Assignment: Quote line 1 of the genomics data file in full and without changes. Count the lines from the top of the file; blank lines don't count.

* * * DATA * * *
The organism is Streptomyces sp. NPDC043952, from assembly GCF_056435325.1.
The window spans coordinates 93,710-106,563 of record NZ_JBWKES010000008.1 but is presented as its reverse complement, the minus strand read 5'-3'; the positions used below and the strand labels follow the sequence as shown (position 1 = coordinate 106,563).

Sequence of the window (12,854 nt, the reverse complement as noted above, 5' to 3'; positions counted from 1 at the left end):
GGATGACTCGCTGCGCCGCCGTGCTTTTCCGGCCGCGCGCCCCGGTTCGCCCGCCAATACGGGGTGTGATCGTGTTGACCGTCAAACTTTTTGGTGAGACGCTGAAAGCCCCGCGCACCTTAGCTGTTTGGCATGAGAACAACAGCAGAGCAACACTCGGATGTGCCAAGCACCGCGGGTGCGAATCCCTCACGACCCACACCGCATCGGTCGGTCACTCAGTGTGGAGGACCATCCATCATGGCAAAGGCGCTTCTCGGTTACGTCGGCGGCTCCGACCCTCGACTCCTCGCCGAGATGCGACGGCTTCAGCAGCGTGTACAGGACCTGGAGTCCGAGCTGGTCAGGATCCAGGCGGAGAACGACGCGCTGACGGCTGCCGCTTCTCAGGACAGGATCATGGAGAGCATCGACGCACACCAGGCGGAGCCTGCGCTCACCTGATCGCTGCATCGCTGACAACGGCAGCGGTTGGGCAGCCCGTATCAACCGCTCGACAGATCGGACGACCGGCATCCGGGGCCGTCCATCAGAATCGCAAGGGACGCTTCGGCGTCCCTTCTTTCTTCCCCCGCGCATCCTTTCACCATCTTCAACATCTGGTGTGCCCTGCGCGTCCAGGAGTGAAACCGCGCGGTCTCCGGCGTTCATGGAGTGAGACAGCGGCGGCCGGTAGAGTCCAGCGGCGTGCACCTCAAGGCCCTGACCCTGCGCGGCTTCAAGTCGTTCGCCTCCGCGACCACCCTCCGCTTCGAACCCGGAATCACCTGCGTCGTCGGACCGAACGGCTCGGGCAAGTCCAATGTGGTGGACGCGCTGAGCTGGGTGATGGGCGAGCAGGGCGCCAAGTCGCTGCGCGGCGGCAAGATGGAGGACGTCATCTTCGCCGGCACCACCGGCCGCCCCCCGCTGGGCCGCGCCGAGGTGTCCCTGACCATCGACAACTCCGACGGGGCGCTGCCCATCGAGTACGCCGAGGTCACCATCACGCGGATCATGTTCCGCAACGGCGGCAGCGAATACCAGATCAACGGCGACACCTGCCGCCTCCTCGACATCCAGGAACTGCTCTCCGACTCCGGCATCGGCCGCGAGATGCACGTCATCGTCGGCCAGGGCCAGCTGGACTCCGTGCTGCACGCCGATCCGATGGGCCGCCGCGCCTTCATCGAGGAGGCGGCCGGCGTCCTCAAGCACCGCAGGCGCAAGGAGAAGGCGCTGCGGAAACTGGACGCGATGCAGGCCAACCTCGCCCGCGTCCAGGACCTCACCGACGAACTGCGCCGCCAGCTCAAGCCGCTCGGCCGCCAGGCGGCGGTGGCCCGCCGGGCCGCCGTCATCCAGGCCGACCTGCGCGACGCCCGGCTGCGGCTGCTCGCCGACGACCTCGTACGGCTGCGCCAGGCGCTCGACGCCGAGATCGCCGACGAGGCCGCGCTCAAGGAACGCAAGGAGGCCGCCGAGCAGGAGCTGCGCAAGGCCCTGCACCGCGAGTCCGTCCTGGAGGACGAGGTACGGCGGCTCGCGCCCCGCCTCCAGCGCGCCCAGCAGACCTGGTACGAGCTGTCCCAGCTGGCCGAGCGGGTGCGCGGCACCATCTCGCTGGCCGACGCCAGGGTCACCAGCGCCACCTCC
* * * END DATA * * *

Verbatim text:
The organism is Streptomyces sp. NPDC043952, from assembly GCF_056435325.1.